Objective: The aim of this study was to investigate the relationship between defensive medicine and the decision-making perceptions of physicians in the supply of health services.

Materials and Methods: In this study, four different private hospitals in the province of Konya (Academi Meram Hospital, Akademi Konya Hospital, Farabi Hospital and Konya Eye Hospital) were applied to the prescribing physicians. Using qualitative research design, 102 physicians, 32 females and 70 males, participated in the study. Sampling method was used to create the sample group and the survey technique was used to collect the data. In the study, ‘personal information form’ containing demographic information was prepared. In order to measure the perception of physicians' decision making, the Decision-Making Styles Scale, which was developed by Scott and Bruce (1995) and adapted by Taşdelen (2002) was used.  Defensive Medical Attitude Scale, which was developed Başer et al. (2014) was used.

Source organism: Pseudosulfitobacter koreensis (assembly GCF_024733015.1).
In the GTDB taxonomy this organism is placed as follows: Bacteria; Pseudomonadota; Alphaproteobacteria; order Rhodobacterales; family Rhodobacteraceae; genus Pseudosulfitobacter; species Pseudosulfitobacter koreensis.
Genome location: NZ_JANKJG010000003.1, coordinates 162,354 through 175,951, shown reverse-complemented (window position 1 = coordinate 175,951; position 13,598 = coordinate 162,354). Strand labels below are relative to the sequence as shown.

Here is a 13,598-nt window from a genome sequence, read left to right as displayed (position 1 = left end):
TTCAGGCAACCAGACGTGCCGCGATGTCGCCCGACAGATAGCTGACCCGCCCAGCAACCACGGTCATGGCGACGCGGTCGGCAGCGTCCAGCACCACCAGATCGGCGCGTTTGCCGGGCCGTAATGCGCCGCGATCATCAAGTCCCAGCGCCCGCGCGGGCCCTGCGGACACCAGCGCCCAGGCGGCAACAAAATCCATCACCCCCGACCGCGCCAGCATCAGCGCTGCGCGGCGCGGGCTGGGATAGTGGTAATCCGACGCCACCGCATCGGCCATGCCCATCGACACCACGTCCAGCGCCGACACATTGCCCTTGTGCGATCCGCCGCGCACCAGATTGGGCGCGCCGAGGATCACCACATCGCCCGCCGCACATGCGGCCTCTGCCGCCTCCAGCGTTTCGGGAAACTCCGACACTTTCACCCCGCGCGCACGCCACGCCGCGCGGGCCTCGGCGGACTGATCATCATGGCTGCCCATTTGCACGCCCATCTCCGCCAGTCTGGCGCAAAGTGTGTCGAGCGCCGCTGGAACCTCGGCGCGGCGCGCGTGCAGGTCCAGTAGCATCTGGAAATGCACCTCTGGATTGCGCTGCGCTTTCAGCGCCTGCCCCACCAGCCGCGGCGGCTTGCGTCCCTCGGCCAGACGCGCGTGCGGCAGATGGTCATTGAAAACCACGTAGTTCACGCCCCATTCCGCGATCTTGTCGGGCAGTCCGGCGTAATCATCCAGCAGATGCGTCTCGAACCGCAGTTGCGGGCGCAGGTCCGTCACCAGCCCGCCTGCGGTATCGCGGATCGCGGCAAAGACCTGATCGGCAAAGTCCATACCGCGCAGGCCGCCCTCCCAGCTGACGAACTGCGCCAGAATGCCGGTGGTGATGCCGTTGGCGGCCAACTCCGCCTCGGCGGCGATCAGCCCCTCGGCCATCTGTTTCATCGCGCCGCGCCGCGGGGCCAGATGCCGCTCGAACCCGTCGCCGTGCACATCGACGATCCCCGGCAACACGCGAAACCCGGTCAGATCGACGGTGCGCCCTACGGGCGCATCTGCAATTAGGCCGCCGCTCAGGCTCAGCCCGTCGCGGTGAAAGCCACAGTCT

Results: Of the participating physicians, 31.4% were female and 68.6% were male. 39.2% of the participants were in the 35-44 age range. Considering the units studied, most of the physicians work in internal units as 44.1%. It was observed that 60.8% of the participants were doctors with the experience of 11 years or more. As far as the parentage rates are concerned, it is found that 39.2% have 2 children. A negative low rate correlation was found between the decision making and defensive medicine. The relationship between the decision making and defensive medicine attitudes of physicians was examined and as a result, there was a low negative correlation between decision-making styles and defensive medicine (r = -. 229; p<0.05). T test analysis was performed in interdependent groups, no significant difference was observed among defensive medicine and decision-making mean scores, and sex and marital status variables.. 13 physicians (2.7%) answered in the affirmative to the question of “Is there a case for malpractice in the process of your medical profession?” 56 physicians (54.9%) answered negatively to the question “Do you have enough information about the contents of the concept of defensive medical practice?”

Conclusion: According to the results of our study, physicians do not have enough knowledge about defensive medicine and they have a tendency to show depressive medicine behavior.